The tree of happiness flowers and fruits most abundantly for the creative man
On arriving at Rundu Base on our first trip to the Border between South West Africa and Angola, our company climbed out of the C130 Hercules aeroplane onto the white cement runway. The heat from the aeroplane engines, the blinding sun above, and the heat that was been radiated back from the runway was incredible. For an hour or so I thought that I could not tolerate such intense heat and I felt almost desperate. Fortunately, when we were kitted up and marched off to open-sided tents, I realized the temperature away from the runway was more bearable. The sensible thing to do was to limit one’s movement to an absolute minimum, strip-down to one’s army shorts, and find an army stretcher in the shade to lie down on. The drawing above of a recruit on a stretcher was executed in November 1984.
(above) A watercolour painting of the entrance to the Mortarist’s bunkers, named the ‘Crazy Horse Saloon’ Rundu, Kavangoland. December 1984. We were so excited to be stationed here and quickly made it our home. Everything was new, and teenager that I was, the idea of underground bunkers was exciting.
(below) Glen Watson photographed in front of the ‘Crazy Horse Saloon’.
(above) A ball-point drawing of the entranceway to the ‘Crazy Horse Saloon’ bunker, Rundu, Kavangoland, 4 January 1985. This mortar bunker was constructed of carefully laid sandbags with thick corrugated metal roofing and then covered over with sandbags and sand. This was to protect the men from a mortar ‘revving’ by the enemy. Pathways were smartly cemented or lined with rubber matting.
(below) Glen Watson “parking-off’ in the entrance to the bunker.
(above) Black ball-point pen drawing of the ‘Flying Saucer’ Bunker, Mortar Pits, and ‘Aapkas’, Observation tower, Rundu, Kavangoland.
We stood guard in the aapkas around the clock. I eventually set up a long pole above the aapkas and attached my transistor radio to it so that I could listen in to many of the radio stations around the world. including and extraordinarily, Radio Moscow. There was an occasion, early one morning, when I was on guard duty in the aapkas and fast asleep when I heard footsteps ascending the metal ladder. I shot out of my sleeping bag, rolled it up and quickly sat down on a chair when the Chief of the South African Defense Force, none other than General Constand Viljoen appeared. I shot up and greeted him and he me. He wanted to know where I came from and I told him from Newcastle Natal. He graciously bade me a good day and climbed down and went for a run along the runway, Whew!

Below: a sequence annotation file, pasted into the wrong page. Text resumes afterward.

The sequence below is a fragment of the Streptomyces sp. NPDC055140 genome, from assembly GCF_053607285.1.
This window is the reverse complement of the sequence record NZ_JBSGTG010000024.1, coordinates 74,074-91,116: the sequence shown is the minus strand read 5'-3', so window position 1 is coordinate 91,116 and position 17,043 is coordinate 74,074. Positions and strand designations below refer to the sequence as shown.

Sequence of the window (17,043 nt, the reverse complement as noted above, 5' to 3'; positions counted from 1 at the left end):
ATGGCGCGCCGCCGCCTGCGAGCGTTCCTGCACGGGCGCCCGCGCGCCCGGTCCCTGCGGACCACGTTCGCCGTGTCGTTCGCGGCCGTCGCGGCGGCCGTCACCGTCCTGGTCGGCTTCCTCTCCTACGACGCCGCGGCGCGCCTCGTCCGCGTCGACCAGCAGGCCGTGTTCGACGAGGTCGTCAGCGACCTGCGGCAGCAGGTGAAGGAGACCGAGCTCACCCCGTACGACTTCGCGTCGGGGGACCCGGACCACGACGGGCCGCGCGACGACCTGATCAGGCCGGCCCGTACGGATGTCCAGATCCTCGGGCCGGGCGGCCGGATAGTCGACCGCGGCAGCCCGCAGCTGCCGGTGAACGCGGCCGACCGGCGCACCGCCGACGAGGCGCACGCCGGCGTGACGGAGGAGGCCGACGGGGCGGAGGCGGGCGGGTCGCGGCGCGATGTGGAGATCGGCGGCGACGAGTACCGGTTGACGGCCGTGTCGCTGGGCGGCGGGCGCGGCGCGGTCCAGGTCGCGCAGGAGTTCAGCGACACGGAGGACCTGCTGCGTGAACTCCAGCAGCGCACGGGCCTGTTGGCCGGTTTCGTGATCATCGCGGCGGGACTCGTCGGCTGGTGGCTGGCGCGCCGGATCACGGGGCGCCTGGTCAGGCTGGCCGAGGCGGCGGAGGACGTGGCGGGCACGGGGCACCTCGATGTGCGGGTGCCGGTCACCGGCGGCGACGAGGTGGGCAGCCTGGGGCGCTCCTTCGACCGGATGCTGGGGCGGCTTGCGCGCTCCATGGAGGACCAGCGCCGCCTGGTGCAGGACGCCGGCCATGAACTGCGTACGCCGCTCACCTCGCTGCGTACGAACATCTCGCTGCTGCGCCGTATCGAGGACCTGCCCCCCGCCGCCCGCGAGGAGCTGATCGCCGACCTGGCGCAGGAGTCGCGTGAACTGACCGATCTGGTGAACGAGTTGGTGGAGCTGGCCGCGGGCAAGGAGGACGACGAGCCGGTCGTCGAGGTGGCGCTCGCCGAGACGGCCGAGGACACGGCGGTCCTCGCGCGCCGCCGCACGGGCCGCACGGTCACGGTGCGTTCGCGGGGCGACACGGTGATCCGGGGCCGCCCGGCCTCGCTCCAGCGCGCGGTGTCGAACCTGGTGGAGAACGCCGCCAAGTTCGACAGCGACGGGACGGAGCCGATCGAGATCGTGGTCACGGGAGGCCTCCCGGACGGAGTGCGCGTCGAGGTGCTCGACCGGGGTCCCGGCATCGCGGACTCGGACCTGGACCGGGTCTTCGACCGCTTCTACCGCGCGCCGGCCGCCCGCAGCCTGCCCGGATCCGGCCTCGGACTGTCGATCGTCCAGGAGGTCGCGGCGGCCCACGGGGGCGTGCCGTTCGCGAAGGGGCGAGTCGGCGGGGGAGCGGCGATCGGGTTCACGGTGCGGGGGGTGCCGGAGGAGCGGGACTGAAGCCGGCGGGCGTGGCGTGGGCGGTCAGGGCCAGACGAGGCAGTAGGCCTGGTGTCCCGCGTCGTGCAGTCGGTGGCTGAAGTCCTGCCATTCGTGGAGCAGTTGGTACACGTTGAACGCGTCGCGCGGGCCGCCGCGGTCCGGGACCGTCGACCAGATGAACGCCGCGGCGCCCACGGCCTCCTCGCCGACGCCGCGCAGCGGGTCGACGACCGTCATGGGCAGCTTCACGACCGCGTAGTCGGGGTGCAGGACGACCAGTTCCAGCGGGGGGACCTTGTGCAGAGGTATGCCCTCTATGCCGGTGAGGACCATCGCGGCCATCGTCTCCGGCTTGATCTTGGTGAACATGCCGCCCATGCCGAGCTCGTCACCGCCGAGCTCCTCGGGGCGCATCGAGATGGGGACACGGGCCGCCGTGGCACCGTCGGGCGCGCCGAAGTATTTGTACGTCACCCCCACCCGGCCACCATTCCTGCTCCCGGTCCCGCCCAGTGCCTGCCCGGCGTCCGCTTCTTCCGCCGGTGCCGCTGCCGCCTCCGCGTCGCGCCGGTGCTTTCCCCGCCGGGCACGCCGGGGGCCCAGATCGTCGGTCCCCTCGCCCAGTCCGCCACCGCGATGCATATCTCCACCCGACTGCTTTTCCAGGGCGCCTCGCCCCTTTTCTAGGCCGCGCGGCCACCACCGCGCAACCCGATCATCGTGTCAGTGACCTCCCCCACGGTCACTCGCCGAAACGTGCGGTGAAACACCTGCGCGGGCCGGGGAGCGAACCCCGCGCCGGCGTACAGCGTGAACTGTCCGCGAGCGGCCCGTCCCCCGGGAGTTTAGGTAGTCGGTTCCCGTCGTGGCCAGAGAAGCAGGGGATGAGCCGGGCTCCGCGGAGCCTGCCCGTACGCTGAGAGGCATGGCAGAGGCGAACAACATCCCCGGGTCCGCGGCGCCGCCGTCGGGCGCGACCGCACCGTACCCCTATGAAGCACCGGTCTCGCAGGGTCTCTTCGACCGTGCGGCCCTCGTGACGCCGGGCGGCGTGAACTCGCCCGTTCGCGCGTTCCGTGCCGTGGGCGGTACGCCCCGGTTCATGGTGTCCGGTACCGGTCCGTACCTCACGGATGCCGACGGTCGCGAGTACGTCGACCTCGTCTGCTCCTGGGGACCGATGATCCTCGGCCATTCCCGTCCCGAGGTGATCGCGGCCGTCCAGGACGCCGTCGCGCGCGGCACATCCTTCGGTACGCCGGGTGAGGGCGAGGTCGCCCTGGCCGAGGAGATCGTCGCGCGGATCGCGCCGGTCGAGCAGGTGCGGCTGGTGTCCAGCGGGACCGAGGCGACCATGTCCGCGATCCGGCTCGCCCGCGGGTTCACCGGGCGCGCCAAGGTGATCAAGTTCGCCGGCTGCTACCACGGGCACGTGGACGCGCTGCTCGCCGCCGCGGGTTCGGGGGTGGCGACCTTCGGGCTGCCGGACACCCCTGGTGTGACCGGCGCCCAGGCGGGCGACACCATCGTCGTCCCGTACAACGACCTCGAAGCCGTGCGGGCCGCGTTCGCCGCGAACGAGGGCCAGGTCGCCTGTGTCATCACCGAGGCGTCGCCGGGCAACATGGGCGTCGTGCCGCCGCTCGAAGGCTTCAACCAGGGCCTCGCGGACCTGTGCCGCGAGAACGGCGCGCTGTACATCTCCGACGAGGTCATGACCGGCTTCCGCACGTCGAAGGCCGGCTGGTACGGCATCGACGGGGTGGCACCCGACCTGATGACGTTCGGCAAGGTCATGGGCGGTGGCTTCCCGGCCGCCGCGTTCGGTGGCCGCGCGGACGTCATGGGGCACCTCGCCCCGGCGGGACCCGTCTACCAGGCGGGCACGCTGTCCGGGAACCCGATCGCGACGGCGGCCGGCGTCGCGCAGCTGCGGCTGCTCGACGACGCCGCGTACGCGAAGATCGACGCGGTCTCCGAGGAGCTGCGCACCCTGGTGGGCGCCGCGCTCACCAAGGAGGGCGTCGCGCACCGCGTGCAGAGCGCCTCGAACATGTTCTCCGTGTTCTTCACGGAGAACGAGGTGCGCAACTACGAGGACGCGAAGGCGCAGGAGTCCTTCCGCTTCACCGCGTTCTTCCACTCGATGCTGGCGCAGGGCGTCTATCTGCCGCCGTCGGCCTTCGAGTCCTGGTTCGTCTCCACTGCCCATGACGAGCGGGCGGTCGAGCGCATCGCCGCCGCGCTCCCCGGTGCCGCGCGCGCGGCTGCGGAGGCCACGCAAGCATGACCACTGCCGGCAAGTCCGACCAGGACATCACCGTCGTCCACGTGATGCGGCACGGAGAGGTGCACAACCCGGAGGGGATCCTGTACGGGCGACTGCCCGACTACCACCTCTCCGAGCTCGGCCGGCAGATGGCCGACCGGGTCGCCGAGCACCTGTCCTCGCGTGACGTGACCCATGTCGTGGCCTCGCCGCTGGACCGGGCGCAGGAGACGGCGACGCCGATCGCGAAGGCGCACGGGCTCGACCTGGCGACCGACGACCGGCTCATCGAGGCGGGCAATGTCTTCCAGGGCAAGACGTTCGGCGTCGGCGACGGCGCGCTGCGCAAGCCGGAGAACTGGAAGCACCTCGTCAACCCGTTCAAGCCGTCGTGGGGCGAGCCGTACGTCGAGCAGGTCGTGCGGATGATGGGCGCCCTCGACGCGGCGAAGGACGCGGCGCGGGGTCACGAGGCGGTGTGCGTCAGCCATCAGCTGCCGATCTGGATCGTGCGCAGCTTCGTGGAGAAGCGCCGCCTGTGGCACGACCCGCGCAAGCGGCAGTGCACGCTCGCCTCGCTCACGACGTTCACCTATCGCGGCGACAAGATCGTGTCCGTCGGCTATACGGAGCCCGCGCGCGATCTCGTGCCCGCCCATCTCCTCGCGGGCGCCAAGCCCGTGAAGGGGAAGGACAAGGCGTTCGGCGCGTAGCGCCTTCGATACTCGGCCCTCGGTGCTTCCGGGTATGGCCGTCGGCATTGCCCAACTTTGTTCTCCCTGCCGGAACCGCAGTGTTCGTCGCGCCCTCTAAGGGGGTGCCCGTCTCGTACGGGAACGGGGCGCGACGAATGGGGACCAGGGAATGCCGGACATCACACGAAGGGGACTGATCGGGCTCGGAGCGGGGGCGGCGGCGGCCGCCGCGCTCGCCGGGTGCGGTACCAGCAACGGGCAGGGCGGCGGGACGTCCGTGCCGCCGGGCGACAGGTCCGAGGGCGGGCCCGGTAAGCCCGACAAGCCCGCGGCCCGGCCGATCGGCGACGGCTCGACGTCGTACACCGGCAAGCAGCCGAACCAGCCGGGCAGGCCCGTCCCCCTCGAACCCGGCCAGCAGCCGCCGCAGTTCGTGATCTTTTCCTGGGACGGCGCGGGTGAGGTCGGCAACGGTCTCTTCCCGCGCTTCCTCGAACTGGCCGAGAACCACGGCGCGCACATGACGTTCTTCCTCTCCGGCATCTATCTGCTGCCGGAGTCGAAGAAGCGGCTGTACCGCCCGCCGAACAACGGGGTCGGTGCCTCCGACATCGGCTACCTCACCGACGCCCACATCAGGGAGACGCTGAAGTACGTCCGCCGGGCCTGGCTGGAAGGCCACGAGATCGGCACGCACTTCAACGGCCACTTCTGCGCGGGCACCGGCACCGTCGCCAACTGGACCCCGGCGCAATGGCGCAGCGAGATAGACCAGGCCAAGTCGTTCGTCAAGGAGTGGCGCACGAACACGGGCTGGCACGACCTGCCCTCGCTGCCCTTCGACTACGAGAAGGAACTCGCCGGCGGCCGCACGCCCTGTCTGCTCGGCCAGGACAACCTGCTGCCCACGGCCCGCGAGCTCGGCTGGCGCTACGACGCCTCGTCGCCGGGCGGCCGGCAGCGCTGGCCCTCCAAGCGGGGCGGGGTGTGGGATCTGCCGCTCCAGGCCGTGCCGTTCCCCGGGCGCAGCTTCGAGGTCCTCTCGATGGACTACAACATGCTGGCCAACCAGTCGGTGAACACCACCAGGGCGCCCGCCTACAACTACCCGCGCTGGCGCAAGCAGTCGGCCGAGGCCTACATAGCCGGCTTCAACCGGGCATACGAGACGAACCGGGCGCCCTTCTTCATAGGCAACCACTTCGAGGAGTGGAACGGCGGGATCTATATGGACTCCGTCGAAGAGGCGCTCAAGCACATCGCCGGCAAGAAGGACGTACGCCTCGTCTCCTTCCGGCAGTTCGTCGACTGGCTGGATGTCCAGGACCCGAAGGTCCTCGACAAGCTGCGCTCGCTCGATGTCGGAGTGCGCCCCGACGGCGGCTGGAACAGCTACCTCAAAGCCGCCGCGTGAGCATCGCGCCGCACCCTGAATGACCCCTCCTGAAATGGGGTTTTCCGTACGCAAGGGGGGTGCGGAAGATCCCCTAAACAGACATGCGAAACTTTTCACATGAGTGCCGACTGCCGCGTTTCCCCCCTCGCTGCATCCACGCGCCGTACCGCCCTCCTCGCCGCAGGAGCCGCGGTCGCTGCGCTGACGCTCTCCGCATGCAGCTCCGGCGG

Our bunkers and pits were situated alongside the runway. I slept just behind the window displayed in this drawing. The interior to these bunkers were dark and marvelously cool. Sometimes we would take our sleeping bags and pillows and go sleep under the stars atop the bunkers. I have fond memories of the Rundu Base, mostly due to the great food, and that we were left pretty much to our own devices.
(above) The ‘Aapkas’ and below it – our water source.
(below) Photograph of the aapkas and ‘spaceship’ bunker taken from roughly the same position as my drawing above.
(below) ‘The Spaceship Bunker’ – I slept just behind the small window in this image. On particular hot nights we would take our bedding outside and sleep atop the bunker under the the star-studded sky.
(below) This pair of binoculars was located in the observation tower (aapkas) at the Rundu Mortarist pits. We used these glasses for close-up views of all that occurred on or near the runway. I sketched the glasses with a ball-point pen on the 3 January 1985 while on guard duty in the tower.
(above) Ball-point pen drawing of the ‘Crazy Horse Saloon’, observed from atop the observation tower. Most of our two sections slept in this bunker. The Flying Saucer bunker was just below the tower. December 1984. The road behind the bunker ran alongside the runway then around the huge Rundu camp.
A conte’ crayon drawing of the Crazy Horse Saloon bunker, observed from the ‘aapkas’ (monkey cage/ observation tower). The interiors of these bunkers were surprisingly cool on the hottest of days. January 1985. Rundu, Kavangoland.
(above) Glen Watson, Rundu. Horsing-around at the Crazy Horse Saloon.
(below) The 81 mm Mortar Pit at Rundu. The sand had the same composition as beach sand, requiring the sides of the p-t to be secured with sandbags.
A small sketch of the run-way and bush beyond the boundary fence at Rundu Base, just opposite the Mortar pits, Kavangoland, 21 December 1984. This particular large tree stood out because of its sheer size. It is still visible on Google Sat 30 years later.
A ball-point drawing of the Rundu Airbase hangars and a Dakota aeroplane. I sketched this from our observation ‘aapkas’ adjacent to the runway. Bolted to the side entrance to these Dakotas, were large guns that fired explosive rounds. 24th January 1985, Kavangoland.
Dakota flying over Okanguati, Kaokoland, Samil 100 Truck with Avtar bladder and buffel with troops, 3 SAI, O Coy, 1984 Intake, SADF.
A Dakota coming in to land at Okanguati Base, Kaokoland, 3 SAI, O Coy, 1984 Intake, SADF.